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  Vol 46 no 2


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Andrew Ryder

The German-born spiritual teacher Eckhart Tolle has become something of a vogue figure. Andrew Ryder explores the convergences between Tolle’s teaching and the tradition of self-abandonment to divine providence associated with de Caussade.

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Dominique Salin

Abandonment to Divine Providence has been a much-loved spiritual text ever since its publication in 1861. A noted French scholar sets the treatise in its cultural and theological context, and reports on recent studies discrediting the claim of Jean-Pierre de Caussade SJ to be its author.

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Dennis H. van Lier

Many people find that they began praying to a God whom they imagined as ‘out there’, only to discover later a God who is working more powerfully and mysteriously within themselves. Dennis van Lier tells us about how this kind of change has happened for him.

Gerald O'Collins

The wisdom that enables us to see the present moment as a sacrament of God is often hard won. For many, it comes only through the ‘second journey’, or mid-life crisis. Gerald O’Collins explores this maturing process in John Henry Newman.

Monika Renz

How do people cope spiritually with the onset of death? An experienced and sensitive music therapist reports on what she has learnt from her work with cancer patients.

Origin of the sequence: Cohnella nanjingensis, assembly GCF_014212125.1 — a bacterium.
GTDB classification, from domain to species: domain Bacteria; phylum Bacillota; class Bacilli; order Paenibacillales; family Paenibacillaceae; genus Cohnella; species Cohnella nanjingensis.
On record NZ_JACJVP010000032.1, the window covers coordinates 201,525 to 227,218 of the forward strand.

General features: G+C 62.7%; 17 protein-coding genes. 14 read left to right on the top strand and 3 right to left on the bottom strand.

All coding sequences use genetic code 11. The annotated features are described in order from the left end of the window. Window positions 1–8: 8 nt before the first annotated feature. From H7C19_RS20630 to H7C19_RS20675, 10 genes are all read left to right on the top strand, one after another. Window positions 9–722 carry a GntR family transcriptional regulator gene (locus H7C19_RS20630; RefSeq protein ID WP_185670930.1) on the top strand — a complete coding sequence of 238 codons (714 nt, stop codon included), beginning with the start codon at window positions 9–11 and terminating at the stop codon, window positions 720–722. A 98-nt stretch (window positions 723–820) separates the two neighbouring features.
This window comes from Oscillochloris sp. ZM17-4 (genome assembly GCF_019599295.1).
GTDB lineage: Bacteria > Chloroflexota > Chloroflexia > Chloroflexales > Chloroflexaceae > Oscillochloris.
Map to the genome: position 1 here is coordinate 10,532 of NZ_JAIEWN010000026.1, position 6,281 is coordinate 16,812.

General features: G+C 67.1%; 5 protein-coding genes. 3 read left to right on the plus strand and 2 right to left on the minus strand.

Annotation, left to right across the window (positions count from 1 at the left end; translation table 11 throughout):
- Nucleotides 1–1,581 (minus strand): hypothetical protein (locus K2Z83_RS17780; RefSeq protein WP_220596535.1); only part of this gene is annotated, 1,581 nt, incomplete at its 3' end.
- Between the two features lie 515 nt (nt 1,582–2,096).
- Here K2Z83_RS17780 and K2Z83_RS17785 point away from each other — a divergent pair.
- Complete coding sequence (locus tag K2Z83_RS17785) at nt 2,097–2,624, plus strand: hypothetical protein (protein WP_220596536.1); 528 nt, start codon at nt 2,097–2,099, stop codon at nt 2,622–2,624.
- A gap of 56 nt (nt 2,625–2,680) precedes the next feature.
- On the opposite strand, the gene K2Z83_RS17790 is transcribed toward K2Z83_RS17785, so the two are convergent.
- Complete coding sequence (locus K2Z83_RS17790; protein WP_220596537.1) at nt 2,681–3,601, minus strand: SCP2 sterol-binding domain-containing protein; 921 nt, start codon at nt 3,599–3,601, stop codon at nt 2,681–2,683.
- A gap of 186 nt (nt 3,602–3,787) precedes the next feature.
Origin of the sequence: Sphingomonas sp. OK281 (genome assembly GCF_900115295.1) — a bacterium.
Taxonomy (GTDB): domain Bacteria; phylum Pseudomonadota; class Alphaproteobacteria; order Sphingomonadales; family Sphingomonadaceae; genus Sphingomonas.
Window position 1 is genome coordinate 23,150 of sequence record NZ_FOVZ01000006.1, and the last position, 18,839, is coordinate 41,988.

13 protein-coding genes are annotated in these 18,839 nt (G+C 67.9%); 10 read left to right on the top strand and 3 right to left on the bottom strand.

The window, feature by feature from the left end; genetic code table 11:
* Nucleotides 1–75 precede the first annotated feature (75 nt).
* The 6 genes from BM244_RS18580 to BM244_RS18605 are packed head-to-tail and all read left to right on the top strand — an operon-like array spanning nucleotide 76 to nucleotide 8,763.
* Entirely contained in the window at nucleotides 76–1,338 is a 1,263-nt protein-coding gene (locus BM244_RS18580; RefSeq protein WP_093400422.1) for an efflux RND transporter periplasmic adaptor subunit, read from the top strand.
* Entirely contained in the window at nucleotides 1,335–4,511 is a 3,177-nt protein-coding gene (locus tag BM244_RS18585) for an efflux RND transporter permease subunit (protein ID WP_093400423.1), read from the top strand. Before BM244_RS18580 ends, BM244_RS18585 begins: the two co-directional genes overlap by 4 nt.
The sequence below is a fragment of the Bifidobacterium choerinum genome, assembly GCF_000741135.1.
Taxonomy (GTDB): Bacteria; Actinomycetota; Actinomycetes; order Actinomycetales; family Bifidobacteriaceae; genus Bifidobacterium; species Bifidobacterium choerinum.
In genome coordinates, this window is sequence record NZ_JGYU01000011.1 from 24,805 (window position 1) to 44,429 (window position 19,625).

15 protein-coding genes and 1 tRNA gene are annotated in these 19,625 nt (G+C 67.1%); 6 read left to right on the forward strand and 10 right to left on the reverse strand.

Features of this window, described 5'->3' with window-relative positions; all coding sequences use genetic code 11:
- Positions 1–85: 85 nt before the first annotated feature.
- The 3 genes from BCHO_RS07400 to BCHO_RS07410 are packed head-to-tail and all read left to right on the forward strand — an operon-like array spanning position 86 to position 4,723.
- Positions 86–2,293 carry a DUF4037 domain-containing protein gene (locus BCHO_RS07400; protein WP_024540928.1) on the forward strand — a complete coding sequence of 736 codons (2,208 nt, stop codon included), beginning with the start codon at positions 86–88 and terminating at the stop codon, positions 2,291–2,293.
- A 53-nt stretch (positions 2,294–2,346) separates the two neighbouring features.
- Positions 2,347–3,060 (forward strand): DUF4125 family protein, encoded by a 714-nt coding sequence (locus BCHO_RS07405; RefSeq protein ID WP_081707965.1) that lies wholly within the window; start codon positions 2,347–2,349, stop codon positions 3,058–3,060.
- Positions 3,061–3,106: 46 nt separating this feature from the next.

Gavin D'Costa

People often think of theology as a detached, cerebral activity. Here a practising theologian argues for a different vision: theology needs to be schooled by prayer, perhaps especially by the prayer of The Divine Office.

Ama Samy

Zen attracts some Christians because it seems to offer a religion of pure immanence, free of doctrines, and not subject to ecclesiastical constraints. A Jesuit who is also a Zen master suggests a rather different account of how Zen Buddhism and Christianity might enrich each other.

Book Reviews

on why Mary Ward's institute encounted problems
on three new books about Ignatius and discernment
on a study of the theology and spirituality promoted in Mary Tudor's reign
on a new volume introducing contemporary Catholicism
on the autobiography of Charles Curran
on women, power and theology
on Donald Cozzens and celibacy
on a biological reading of spirituality
on Kenneth Leech and ministry in London's East End
on martyrdom, Christianity and Islam
on a rich literary anthology of Christian texts
on a study of theology and the family

From the Foreword

For unavoidable reasons this issue of The Way has been delayed; nevertheless, ironically, it explores the spirituality of the present moment, whether in its classical expression in the treatise attributed to Jean-Pierre de Caussade, or in more modern forms reflecting Christianity’s encounter with other great religious traditions. We look at particular moments when sensitivity to the God who speaks through events can deepen, decisively: the transition of mid-life, and the ultimate crisis that comes when one is facing the onset of death. We also explore how The Divine Office, the prayer of the Church, can sustain us spiritually from day to day, and remind us that our obedience to God is always drawing us into a communion spread across time and space. Christianity slips easily into a sweeping rhetoric of the universal. ‘All things have been created through him and for him’ (Colossians 1:16); ‘all things work together for good for those who love God’ (Romans 8:28). But these grand teachings come to life only when we let them draw us down to tiny particulars. Such insight as we have into Christianity’s universal truths depends on our acknowledging that the full view will never be ours. We receive only glimpses, in a succession of present moments. That it all somehow fits together is, in the end, a matter of pure, naked faith.

Philip Endean SJ



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